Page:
“Where there is hatred, let me sow love”
This line from the famous prayer by St. Francis has permeated my thoughts for years. Upon it rest many decisions I have made throughout my life. Whether these decisions followed the prayer of St. Francis or stood in stark contrast to it, these few words have nestled their way into the inner walls of my heart and mind and have served as a standard to which I have gauged my actions and inactions over my life. I may not be able to remember the names of people I meet but I certainly will always remember these eight words.
In a world in upheaval from the Middle East to Korea and throughout the world it becomes increasingly difficult to profess the call of sowing love where there is hatred. Often times the reasoning of, “well once this war is over then there will be love” or “yeah I can love everyone but them because they did such and such, ” uproot the seeds of love that may have been sowed and the process must begin afresh once more.
I recently had the privilege of meeting with more than 25 survivors of Auschwitz. We had breakfast together. I asked them, “After what you went through at the hands of the Nazis, how do you react when you hear someone with a German accent?” One of the men answered, “I was just a boy when they put me, along with my family, into a cattle car in a city in France and started us on the long journey to Auschwitz. We had no water and we had no food, but each night the train would stop and sit still for hours. Time and time again, after hours had passed, there would be German people who would sneak out of the forest, come up to the sides of the cattle cars and push in between the slats of the car small containers of water and bits of food. Their generosity kept me alive. What they did was done at great risk. So—whenever I hear someone with a German accent, I say to myself, ‘Could that be the child or the grandchild of one of those who dared to help me in my time of need?’ Then I smile at them inevitably.”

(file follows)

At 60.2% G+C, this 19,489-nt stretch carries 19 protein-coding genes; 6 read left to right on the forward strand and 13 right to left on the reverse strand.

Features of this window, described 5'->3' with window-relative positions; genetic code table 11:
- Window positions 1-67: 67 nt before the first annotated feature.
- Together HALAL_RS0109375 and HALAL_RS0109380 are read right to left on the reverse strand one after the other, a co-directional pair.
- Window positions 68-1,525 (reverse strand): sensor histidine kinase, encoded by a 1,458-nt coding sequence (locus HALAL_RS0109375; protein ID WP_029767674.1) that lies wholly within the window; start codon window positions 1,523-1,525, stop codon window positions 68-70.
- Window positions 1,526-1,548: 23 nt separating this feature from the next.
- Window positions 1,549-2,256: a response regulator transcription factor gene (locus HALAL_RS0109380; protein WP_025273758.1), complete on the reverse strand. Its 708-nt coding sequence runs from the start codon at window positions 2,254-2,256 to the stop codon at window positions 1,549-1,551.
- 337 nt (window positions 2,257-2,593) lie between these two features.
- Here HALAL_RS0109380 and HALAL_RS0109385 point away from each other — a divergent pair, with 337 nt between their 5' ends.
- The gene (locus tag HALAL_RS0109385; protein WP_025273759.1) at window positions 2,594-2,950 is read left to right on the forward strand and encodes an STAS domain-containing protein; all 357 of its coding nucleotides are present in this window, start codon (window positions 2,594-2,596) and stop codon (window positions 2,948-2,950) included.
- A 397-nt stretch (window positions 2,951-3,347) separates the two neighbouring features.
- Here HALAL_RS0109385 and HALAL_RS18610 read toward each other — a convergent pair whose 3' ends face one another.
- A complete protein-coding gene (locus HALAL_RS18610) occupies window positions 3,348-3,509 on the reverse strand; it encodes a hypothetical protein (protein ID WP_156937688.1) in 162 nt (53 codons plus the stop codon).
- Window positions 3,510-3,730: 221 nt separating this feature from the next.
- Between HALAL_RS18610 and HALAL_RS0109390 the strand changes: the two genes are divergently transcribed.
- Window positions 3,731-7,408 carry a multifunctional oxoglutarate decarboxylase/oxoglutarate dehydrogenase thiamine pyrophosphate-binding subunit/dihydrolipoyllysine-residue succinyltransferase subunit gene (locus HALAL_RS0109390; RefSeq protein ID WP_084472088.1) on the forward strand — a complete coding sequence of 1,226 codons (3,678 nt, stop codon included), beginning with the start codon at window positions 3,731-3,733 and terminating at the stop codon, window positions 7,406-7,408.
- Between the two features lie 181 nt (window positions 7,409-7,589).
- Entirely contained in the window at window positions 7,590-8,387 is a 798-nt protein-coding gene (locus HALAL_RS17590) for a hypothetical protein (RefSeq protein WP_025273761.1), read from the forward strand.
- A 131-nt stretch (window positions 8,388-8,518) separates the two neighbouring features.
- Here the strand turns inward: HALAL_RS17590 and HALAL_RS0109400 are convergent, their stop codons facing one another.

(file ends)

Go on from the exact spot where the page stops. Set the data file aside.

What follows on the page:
Every time I recall this story I become increasingly more convicted. Of all experiences from which hatred could develop in an understandable way, Auschwitz has to be at the top of the list. Yet you could see that this man did not hate his German brothers and sisters. He chose to see the potential valor in each German citizen rather than the potential hatred. Such a credible witness encourages me to seek to sow love in every situation rather than hatred. After such a story none of my common excuses comes close to justifying hatred.